Community Fishing Program waters are a perfect place to learn how to fish. This video will show you how to get rigged and ready for catfish, as well as stocked trout.
To go fishing you can use:
Cane pole: Simply tie the line to the end of the pole.
Here are two ways to get your line ready:
1. Squeeze a split shot sinker onto the line. You can use an egg sinker (figure 1) or split shot sinker (figure 2). Click on the following images to enlarge them.
… or in the case of figure 3, you can slide the line through a pencil bobber and add a split shot sinker.
- Finally, tie a hook to the end of the line. IT’S EASY TO STICK YOURSELF WITH A FISH HOOK. BE CAREFUL!
Many fish eat:
Worms and nightcrawlers
Grasshoppers and crickets (they eat most small, crawly things)
Fish need shelter:
Shelter for fish may be underwater trees, deep water, rocks, weedbeds, reef balls, and boat docks. Target these areas.
The more you fish, the more you learn about effects of:
Water temperature, weather, time of year, the importance of clean and oxygenated water.
Fish are sometimes found at different levels:
First try fishing shallow. If you don’t at first get a bite, move your bobber up the line to fish deeper. Usually, the deeper the water, the colder it is.
Sometimes you’ll want to remove the bobber and fish on the bottom.
Fish for dinner!
Visit a sporting goods store
Common reels are:
- Closed face spin-reel (also known as push button reels)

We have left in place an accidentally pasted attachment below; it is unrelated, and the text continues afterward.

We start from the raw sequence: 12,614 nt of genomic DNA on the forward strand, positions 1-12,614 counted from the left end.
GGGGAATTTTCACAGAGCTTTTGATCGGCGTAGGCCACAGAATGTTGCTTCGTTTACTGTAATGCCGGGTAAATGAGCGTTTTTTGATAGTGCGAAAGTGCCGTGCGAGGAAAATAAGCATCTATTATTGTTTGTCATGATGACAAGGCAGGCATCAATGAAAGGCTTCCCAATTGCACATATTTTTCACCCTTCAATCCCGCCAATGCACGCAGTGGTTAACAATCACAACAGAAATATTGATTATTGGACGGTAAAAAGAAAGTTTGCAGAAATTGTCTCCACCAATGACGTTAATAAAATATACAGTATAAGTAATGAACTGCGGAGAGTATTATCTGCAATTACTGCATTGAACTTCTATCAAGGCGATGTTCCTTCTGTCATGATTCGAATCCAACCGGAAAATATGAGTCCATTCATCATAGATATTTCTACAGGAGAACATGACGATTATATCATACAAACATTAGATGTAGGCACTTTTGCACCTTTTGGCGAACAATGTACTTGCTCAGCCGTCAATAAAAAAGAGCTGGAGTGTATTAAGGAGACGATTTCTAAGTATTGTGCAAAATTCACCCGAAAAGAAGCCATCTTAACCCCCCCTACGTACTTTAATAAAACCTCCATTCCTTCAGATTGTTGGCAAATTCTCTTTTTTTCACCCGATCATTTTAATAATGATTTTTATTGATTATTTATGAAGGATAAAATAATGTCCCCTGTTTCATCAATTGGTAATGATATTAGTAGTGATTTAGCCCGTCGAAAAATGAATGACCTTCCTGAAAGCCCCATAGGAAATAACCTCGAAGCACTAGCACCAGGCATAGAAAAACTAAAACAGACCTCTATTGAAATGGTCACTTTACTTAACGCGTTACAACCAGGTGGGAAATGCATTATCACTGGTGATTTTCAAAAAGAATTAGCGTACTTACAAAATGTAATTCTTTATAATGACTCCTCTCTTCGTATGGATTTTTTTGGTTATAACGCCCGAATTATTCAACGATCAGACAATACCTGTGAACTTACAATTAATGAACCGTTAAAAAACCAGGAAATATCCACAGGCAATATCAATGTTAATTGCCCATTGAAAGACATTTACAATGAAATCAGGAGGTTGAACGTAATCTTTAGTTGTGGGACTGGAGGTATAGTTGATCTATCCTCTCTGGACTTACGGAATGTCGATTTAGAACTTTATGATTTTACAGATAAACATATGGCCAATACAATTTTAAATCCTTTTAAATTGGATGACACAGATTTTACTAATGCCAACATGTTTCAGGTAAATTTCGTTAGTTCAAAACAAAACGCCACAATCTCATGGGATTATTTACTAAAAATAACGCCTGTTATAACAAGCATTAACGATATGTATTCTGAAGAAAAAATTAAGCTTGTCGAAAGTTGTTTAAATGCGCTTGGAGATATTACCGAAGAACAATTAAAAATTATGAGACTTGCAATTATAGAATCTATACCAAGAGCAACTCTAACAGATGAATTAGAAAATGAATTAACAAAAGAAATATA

- More specialized reels (Bait casting reels and fly-fishing reels.)
Rods can be:
- Stiff, flexible, thin, thick, long and short. The type of rod you choose should match the type of reel. Kids may want to start with a short, lightweight spincast rod of 4.5-5 feet long.
The most popular, and cheap, type of line is monofilament. It is a great line for beginners. The outside of the box tells what pound test the line is. Pound test refers to how much strength it takes to break line. It’s best to begin learning with line between 6 and 12 pounds.
Hooks come in all sizes. Use smaller hooks for smaller fish. Some hooks come with a 6-inch piece of line attached (called snell hooks). In the following cases, the higher the number, the SMALLER the hook.
- Nos. 10-18 are best for crappie, perch and small bluegill
- Nos. 8-10 are ideal for larger bluegill, sunfish, perch, crappie and catfish
- No. 6-8 best fit in the mouth of big bluegill, perch, crappie, small bass and catfish
- Nos. 4 -6 work for big fish — catfish, bass, carp, etc.
You can fish with live bait or articifial baits, which in the water act like natural bait. These are fun because the angler can provide the action to make the lure act as though it were alive. You’re really fooling the fish!
Common artificials are:
- Plastic worms
- PowerBait is an excellent stink bait that is ideal for trout.
Sinkers help the bait go deeper, keep the line tight so you can feel bites, and cast farther.
Swivels help keep the bait or lure from twisting the line.
Learning the basics:
- See more easy videos of how to tie a couple different knots:
Be sure to bring along clippers, pliers or a small pocket knife to easily cut your line!
And take a stringer, since you do intend to catch fish.
We hope this was helpful. Go enjoy the heritage-rich sport of fishing. Be sure to keep up with the latest rules and regulations online, and don’t forget your fishing license!